Song Joong-ki, Vincenzo

Song Joong-ki, Vincenzo


America and Norway don't have a monopoly on fish-out-of-water mafia dramedies. This South Korean series tells the story of antihero Vincenzo Cassano (Song Joong-ki), a Korean-born Italian lawyer and mafia consigliere who heads to Seoul when things go sideways with his family in Italy. He's trying to recover some gold stashed in the basement of an office building, and will use legal and illegal means to do it. The series was massively popular in Korea. It's obviously a very different style of show than Tulsa King, but if you're only used to extremely American shows like the ones Taylor Sheridan makes, Vincenzo can be your gateway to the wide and wonderful world of K-dramas. 

Get Shorty 

Ray Romano and Chris O'Dowd, Get Shorty

Ray Romano and Chris O'Dowd, Get Shorty


One more fish-out-of-water mob dramedy for you. This one, inspired by a 1995 movie of the same name, stars Chris O'Dowd as Miles Daly, a dissatisfied, movie-loving enforcer for an organized crime operation based in Pahrump, Nevada, who goes to Hollywood on a debt collection job and meets Rick Moreweather (Ray Romano), a down-on-his-luck indie movie producer. Together, they decide to launder money through a movie they make together. It's a very fun, very underrated dark comedy that Tulsa King fans will feel at home with, because it has a similar tone and visual style (both shows' pilots were directed by Allen Coulter, a TV veteran who also directed many episodes of The Sopranos).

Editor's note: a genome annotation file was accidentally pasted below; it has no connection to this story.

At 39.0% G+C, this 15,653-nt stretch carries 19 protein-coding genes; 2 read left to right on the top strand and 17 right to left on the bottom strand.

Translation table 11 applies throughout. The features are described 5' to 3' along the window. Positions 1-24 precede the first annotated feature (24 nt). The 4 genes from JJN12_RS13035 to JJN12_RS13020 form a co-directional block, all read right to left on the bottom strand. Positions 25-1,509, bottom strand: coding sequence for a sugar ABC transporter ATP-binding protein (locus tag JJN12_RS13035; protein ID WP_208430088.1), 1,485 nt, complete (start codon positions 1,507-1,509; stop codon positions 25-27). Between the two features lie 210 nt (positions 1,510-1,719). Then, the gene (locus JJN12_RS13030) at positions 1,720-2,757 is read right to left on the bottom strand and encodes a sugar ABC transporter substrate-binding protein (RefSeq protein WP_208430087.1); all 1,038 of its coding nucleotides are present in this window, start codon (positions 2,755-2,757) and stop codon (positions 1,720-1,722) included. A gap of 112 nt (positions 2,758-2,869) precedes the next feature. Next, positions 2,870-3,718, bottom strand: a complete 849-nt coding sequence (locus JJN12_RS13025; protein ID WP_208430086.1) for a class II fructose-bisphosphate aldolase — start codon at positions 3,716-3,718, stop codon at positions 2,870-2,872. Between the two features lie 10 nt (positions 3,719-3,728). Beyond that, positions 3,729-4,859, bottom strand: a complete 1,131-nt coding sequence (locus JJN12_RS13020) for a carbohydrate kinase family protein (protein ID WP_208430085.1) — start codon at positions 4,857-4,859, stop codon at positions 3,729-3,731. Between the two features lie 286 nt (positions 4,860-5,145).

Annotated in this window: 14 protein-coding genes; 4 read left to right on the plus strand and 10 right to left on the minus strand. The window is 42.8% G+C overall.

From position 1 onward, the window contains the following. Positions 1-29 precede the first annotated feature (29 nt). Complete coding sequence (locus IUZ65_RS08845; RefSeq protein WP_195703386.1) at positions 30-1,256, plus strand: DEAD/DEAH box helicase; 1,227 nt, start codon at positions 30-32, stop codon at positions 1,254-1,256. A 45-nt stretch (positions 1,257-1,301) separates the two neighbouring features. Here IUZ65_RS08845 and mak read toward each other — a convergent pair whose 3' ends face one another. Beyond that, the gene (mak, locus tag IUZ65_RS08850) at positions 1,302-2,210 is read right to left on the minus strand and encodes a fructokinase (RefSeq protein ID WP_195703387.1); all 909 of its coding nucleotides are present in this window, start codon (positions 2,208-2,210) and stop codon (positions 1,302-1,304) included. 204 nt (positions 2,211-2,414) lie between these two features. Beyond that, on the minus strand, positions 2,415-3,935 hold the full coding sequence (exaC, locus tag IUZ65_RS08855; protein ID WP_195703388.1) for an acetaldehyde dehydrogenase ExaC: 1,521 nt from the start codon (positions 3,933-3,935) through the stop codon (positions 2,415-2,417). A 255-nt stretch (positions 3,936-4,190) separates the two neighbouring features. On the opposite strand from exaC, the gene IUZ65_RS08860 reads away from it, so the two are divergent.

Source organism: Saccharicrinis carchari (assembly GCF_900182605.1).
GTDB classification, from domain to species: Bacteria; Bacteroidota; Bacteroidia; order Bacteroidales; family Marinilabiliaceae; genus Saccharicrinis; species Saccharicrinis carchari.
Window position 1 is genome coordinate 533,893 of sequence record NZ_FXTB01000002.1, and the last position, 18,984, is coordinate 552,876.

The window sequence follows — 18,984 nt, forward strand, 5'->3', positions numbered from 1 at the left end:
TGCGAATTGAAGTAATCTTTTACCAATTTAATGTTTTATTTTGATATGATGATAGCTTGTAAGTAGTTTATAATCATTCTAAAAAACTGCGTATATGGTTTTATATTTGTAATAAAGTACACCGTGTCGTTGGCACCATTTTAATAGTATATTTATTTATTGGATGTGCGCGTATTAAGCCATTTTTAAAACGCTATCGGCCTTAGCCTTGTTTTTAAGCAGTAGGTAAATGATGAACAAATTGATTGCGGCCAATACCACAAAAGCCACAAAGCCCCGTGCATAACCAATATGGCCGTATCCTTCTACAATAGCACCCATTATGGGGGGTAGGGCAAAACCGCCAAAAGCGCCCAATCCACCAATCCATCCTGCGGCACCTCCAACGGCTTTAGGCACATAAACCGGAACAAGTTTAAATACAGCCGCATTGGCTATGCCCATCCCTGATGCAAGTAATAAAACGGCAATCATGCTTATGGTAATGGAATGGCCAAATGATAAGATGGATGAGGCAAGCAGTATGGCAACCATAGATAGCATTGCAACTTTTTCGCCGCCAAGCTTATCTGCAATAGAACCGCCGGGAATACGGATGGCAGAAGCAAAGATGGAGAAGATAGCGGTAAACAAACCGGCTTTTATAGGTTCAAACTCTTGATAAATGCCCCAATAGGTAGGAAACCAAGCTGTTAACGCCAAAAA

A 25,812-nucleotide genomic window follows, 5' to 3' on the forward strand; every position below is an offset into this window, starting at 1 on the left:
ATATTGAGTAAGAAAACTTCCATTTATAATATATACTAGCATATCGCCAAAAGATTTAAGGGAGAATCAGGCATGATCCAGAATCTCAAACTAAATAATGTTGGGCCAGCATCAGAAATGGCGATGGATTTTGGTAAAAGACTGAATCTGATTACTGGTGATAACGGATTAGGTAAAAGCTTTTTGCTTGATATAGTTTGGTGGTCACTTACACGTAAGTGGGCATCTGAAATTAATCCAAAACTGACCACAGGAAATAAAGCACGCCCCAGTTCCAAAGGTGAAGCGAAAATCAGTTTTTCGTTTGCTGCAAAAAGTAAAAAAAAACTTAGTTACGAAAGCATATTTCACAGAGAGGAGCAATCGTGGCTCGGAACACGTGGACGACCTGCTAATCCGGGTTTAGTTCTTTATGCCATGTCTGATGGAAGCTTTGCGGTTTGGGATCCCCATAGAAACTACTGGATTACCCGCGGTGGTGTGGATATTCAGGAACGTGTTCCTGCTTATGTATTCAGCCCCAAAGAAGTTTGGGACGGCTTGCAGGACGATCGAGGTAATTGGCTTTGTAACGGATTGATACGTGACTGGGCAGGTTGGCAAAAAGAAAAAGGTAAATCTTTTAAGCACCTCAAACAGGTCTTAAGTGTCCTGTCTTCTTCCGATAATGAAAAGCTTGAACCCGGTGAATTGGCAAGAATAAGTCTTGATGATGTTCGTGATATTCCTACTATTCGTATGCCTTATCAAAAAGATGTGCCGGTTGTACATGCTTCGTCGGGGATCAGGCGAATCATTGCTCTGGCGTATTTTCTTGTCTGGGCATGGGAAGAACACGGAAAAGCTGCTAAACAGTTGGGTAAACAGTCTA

Timothy Olyphant, Justified

Timothy Olyphant, Justified

FX Networks

Like Get Shorty, Justified is an adaptation of a novel by highly influential crime writer Elmore Leonard. Like Tulsa King, it's a witty, gritty neo-Western crime series set in an off-the-beaten-path corner of America you don't usually see on TV. The great Timothy Olyphant stars as Raylan Givens, a U.S. Marshal from Harlan County, Kentucky, tasked with using his insider knowledge of the mountains, hollers, and people of this part of Appalachia to track down fugitives from justice. And he has his own ideas about justice. It's a ton of fun, and a pretty clear influence on Tulsa King's tone. 

The Flight Attendant

Kaley Cuoco, The Flight Attendant

Kaley Cuoco, The Flight Attendant

Phil Caruso/HBO Max

Tulsa King stars Sylvester Stallone in his first starring TV role, showing off his range by playing a character a little different than any he's played before. Kaley Cuoco is a TV star through and through, but The Flight Attendant is her version of a crime dramedy that shows off everything she's capable of. Cuoco plays Cassie Bowden, an alcoholic flight attendant with a knack for getting caught up in international conspiracies she has to unravel before she turns up dead. If you like purely entertaining crime dramas with bursts of shocking violence and a whole lot of laughs — and if you like Tulsa King, you do — you should check this one out next.